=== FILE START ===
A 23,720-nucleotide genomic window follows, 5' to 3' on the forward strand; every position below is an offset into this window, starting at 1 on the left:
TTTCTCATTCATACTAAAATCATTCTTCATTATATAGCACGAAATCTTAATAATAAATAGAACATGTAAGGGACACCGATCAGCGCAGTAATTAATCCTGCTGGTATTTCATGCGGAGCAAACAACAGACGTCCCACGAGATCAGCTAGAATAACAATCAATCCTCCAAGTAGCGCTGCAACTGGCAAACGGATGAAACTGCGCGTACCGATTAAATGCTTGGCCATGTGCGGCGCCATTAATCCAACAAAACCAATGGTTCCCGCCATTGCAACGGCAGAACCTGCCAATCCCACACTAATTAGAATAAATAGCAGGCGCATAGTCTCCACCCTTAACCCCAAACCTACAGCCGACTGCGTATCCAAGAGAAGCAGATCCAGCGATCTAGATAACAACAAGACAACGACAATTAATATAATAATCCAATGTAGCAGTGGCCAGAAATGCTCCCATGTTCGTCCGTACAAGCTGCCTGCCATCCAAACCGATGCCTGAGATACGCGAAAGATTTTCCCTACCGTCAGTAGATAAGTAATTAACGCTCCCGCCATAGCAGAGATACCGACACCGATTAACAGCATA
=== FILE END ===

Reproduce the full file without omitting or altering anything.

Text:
A 23,720-nucleotide genomic window follows, 5' to 3' on the forward strand; every position below is an offset into this window, starting at 1 on the left:
TTTCTCATTCATACTAAAATCATTCTTCATTATATAGCACGAAATCTTAATAATAAATAGAACATGTAAGGGACACCGATCAGCGCAGTAATTAATCCTGCTGGTATTTCATGCGGAGCAAACAACAGACGTCCCACGAGATCAGCTAGAATAACAATCAATCCTCCAAGTAGCGCTGCAACTGGCAAACGGATGAAACTGCGCGTACCGATTAAATGCTTGGCCATGTGCGGCGCCATTAATCCAACAAAACCAATGGTTCCCGCCATTGCAACGGCAGAACCTGCCAATCCCACACTAATTAGAATAAATAGCAGGCGCATAGTCTCCACCCTTAACCCCAAACCTACAGCCGACTGCGTATCCAAGAGAAGCAGATCCAGCGATCTAGATAACAACAAGACAACGACAATTAATATAATAATCCAATGTAGCAGTGGCCAGAAATGCTCCCATGTTCGTCCGTACAAGCTGCCTGCCATCCAAACCGATGCCTGAGATACGCGAAAGATTTTCCCTACCGTCAGTAGATAAGTAATTAACGCTCCCGCCATAGCAGAGATACCGACACCGATTAACAGCATA